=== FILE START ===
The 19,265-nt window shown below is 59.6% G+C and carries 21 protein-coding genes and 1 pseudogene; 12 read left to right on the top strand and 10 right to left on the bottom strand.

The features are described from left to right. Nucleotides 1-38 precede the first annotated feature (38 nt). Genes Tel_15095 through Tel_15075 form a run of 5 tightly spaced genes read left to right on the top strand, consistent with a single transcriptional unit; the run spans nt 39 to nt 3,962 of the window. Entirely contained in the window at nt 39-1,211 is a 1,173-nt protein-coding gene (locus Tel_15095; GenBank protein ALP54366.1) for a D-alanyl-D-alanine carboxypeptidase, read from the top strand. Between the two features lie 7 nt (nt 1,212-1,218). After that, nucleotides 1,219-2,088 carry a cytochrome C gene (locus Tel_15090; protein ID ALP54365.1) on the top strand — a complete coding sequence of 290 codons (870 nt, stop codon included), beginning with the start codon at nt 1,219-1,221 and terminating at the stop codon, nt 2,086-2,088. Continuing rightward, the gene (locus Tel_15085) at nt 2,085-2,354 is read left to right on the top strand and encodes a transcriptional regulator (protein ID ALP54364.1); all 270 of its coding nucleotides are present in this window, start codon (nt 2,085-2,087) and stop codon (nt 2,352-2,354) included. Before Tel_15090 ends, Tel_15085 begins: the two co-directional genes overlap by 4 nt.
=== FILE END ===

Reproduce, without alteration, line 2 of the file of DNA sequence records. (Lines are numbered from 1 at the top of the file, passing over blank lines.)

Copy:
The features are described from left to right. Nucleotides 1-38 precede the first annotated feature (38 nt). Genes Tel_15095 through Tel_15075 form a run of 5 tightly spaced genes read left to right on the top strand, consistent with a single transcriptional unit; the run spans nt 39 to nt 3,962 of the window. Entirely contained in the window at nt 39-1,211 is a 1,173-nt protein-coding gene (locus Tel_15095; GenBank protein ALP54366.1) for a D-alanyl-D-alanine carboxypeptidase, read from the top strand. Between the two features lie 7 nt (nt 1,212-1,218). After that, nucleotides 1,219-2,088 carry a cytochrome C gene (locus Tel_15090; protein ID ALP54365.1) on the top strand — a complete coding sequence of 290 codons (870 nt, stop codon included), beginning with the start codon at nt 1,219-1,221 and terminating at the stop codon, nt 2,086-2,088. Continuing rightward, the gene (locus Tel_15085) at nt 2,085-2,354 is read left to right on the top strand and encodes a transcriptional regulator (protein ID ALP54364.1); all 270 of its coding nucleotides are present in this window, start codon (nt 2,085-2,087) and stop codon (nt 2,352-2,354) included. Before Tel_15090 ends, Tel_15085 begins: the two co-directional genes overlap by 4 nt.